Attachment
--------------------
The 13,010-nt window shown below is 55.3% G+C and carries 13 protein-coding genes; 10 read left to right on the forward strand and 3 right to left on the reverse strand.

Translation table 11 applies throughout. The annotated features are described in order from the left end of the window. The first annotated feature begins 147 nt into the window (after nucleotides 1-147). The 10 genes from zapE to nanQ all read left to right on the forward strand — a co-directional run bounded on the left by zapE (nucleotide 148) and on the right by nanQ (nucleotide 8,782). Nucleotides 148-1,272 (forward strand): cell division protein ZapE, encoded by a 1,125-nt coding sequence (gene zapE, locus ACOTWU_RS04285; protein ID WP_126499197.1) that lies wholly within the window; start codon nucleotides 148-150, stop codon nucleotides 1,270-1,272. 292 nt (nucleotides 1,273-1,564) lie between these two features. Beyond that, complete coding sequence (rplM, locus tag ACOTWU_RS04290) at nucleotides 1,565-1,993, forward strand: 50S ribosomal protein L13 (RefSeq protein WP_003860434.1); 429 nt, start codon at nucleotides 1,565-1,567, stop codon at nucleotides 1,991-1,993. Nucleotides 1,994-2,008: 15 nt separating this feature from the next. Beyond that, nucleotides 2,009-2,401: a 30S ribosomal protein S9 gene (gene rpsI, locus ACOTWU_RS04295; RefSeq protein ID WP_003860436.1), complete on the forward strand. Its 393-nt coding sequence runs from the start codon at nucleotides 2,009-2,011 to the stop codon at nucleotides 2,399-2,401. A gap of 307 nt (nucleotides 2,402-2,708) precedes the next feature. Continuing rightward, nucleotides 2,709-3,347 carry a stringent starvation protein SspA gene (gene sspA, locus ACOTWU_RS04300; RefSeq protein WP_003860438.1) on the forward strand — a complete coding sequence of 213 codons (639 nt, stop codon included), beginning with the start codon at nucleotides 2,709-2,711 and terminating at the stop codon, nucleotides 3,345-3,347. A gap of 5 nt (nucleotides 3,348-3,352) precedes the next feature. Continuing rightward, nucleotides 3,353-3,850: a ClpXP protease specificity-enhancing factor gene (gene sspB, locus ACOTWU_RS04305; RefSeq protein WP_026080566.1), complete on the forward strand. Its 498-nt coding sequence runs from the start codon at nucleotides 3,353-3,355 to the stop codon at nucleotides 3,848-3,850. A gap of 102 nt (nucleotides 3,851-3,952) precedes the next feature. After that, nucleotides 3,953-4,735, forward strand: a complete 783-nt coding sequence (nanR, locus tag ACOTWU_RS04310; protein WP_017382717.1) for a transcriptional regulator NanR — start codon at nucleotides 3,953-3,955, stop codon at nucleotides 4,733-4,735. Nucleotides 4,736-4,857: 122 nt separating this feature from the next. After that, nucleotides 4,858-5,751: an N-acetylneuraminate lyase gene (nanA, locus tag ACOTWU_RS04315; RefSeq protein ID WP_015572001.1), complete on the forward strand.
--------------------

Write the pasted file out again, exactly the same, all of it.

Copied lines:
The 13,010-nt window shown below is 55.3% G+C and carries 13 protein-coding genes; 10 read left to right on the forward strand and 3 right to left on the reverse strand.

Translation table 11 applies throughout. The annotated features are described in order from the left end of the window. The first annotated feature begins 147 nt into the window (after nucleotides 1-147). The 10 genes from zapE to nanQ all read left to right on the forward strand — a co-directional run bounded on the left by zapE (nucleotide 148) and on the right by nanQ (nucleotide 8,782). Nucleotides 148-1,272 (forward strand): cell division protein ZapE, encoded by a 1,125-nt coding sequence (gene zapE, locus ACOTWU_RS04285; protein ID WP_126499197.1) that lies wholly within the window; start codon nucleotides 148-150, stop codon nucleotides 1,270-1,272. 292 nt (nucleotides 1,273-1,564) lie between these two features. Beyond that, complete coding sequence (rplM, locus tag ACOTWU_RS04290) at nucleotides 1,565-1,993, forward strand: 50S ribosomal protein L13 (RefSeq protein WP_003860434.1); 429 nt, start codon at nucleotides 1,565-1,567, stop codon at nucleotides 1,991-1,993. Nucleotides 1,994-2,008: 15 nt separating this feature from the next. Beyond that, nucleotides 2,009-2,401: a 30S ribosomal protein S9 gene (gene rpsI, locus ACOTWU_RS04295; RefSeq protein ID WP_003860436.1), complete on the forward strand. Its 393-nt coding sequence runs from the start codon at nucleotides 2,009-2,011 to the stop codon at nucleotides 2,399-2,401. A gap of 307 nt (nucleotides 2,402-2,708) precedes the next feature. Continuing rightward, nucleotides 2,709-3,347 carry a stringent starvation protein SspA gene (gene sspA, locus ACOTWU_RS04300; RefSeq protein WP_003860438.1) on the forward strand — a complete coding sequence of 213 codons (639 nt, stop codon included), beginning with the start codon at nucleotides 2,709-2,711 and terminating at the stop codon, nucleotides 3,345-3,347. A gap of 5 nt (nucleotides 3,348-3,352) precedes the next feature. Continuing rightward, nucleotides 3,353-3,850: a ClpXP protease specificity-enhancing factor gene (gene sspB, locus ACOTWU_RS04305; RefSeq protein WP_026080566.1), complete on the forward strand. Its 498-nt coding sequence runs from the start codon at nucleotides 3,353-3,355 to the stop codon at nucleotides 3,848-3,850. A gap of 102 nt (nucleotides 3,851-3,952) precedes the next feature. After that, nucleotides 3,953-4,735, forward strand: a complete 783-nt coding sequence (nanR, locus tag ACOTWU_RS04310; protein WP_017382717.1) for a transcriptional regulator NanR — start codon at nucleotides 3,953-3,955, stop codon at nucleotides 4,733-4,735. Nucleotides 4,736-4,857: 122 nt separating this feature from the next. After that, nucleotides 4,858-5,751: an N-acetylneuraminate lyase gene (nanA, locus tag ACOTWU_RS04315; RefSeq protein ID WP_015572001.1), complete on the forward strand.